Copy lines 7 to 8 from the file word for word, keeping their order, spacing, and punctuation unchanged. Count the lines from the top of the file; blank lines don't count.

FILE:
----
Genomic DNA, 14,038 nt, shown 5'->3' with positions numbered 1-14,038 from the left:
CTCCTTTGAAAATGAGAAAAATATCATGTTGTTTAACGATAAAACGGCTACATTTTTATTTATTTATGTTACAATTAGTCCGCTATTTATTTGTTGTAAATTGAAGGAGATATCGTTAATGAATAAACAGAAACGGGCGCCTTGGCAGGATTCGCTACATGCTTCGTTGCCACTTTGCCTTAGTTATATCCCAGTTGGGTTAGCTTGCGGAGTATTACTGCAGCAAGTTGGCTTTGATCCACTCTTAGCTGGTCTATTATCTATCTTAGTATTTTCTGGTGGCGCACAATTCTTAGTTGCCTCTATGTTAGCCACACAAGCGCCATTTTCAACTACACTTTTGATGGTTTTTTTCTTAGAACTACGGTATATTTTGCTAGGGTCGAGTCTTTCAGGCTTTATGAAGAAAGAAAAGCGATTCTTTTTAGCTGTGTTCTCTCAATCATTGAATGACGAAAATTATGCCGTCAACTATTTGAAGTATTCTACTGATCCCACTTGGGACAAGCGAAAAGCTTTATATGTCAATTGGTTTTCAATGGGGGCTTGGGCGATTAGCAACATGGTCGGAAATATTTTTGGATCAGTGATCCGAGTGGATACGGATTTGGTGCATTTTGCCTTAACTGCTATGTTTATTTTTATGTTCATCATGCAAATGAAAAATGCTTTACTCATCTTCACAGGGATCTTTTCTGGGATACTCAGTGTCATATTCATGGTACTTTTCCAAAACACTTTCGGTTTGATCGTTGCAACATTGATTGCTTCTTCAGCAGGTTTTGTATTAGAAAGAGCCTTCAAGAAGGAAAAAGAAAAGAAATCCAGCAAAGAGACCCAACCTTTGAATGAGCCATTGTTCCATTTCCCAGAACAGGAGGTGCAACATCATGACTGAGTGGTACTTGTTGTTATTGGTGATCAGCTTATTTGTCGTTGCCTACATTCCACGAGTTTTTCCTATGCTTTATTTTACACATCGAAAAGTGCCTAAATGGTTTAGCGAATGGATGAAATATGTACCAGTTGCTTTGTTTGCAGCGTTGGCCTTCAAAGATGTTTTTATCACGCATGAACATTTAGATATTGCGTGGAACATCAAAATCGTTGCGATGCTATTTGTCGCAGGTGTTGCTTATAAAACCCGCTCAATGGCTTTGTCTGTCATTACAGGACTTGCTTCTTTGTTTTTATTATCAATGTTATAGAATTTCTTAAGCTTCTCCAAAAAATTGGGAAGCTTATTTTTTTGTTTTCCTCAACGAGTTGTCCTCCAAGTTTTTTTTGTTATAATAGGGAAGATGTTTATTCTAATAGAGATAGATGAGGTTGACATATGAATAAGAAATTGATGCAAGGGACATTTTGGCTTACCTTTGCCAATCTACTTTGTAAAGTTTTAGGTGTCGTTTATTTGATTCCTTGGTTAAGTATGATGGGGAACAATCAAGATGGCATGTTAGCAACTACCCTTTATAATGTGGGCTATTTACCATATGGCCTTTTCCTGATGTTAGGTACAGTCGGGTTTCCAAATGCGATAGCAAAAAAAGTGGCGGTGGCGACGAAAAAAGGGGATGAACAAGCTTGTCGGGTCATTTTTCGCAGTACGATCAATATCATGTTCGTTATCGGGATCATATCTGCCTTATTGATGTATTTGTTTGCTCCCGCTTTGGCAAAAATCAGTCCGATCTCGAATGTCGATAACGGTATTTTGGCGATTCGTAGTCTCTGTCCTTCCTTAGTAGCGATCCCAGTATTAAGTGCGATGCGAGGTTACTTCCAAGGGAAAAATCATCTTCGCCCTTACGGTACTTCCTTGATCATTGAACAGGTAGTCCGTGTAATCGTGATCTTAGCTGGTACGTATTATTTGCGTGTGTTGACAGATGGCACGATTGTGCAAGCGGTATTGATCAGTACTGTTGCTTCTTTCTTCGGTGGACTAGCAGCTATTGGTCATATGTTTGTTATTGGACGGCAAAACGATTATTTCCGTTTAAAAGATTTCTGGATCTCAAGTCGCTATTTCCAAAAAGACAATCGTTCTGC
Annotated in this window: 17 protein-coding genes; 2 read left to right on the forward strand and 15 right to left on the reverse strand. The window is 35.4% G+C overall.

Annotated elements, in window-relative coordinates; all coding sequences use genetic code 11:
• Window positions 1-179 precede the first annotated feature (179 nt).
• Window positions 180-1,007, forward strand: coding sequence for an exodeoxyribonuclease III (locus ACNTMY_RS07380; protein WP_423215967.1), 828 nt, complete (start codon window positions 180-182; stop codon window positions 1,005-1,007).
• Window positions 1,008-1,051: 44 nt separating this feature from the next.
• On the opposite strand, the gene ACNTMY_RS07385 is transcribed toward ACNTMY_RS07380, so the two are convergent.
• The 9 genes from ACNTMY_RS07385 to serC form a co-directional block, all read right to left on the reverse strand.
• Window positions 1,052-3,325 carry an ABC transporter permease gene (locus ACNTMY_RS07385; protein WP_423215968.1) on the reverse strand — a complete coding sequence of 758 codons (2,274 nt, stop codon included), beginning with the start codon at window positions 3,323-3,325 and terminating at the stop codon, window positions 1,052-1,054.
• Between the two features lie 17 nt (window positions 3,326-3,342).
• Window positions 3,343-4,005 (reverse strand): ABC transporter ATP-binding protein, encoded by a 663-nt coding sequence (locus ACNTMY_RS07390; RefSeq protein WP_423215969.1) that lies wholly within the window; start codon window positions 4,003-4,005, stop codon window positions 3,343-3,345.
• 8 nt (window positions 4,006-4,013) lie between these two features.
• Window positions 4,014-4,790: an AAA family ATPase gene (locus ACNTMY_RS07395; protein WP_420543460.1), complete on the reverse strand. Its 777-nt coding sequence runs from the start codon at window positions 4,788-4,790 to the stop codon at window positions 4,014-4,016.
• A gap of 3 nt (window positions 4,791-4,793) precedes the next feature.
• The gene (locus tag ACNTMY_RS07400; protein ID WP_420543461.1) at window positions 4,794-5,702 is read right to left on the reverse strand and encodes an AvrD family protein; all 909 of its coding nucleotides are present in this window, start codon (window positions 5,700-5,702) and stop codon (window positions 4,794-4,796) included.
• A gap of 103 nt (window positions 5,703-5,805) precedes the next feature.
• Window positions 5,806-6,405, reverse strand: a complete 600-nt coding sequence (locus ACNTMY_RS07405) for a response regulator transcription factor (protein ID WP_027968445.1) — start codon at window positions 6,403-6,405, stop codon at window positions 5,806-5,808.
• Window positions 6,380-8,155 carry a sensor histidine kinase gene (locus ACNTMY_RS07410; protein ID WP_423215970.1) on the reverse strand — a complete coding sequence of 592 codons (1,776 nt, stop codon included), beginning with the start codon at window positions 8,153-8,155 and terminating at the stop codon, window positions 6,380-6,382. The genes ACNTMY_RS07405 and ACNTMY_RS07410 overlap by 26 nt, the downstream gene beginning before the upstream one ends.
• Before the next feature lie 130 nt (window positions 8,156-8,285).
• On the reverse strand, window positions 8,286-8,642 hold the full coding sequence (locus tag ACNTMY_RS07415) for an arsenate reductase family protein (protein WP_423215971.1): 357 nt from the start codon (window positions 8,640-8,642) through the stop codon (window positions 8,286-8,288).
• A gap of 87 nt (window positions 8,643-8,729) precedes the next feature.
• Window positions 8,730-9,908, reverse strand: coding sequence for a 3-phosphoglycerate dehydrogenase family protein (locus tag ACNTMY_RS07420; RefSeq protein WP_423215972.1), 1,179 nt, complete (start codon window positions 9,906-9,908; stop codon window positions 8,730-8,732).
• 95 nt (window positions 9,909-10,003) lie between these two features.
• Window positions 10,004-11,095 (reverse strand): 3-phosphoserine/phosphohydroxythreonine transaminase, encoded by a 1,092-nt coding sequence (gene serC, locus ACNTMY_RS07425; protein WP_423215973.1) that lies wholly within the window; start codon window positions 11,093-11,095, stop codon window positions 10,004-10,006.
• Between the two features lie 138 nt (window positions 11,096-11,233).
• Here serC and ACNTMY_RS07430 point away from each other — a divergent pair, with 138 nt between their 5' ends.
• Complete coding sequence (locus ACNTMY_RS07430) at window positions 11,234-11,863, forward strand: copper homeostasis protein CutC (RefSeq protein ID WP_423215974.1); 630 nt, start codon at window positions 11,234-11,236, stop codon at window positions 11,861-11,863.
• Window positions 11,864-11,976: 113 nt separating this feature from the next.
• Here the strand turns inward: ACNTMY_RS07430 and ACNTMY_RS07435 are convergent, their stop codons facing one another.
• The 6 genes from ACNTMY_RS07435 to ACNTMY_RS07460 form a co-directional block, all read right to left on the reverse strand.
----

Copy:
• Window positions 1,008-1,051: 44 nt separating this feature from the next.
• On the opposite strand, the gene ACNTMY_RS07385 is transcribed toward ACNTMY_RS07380, so the two are convergent.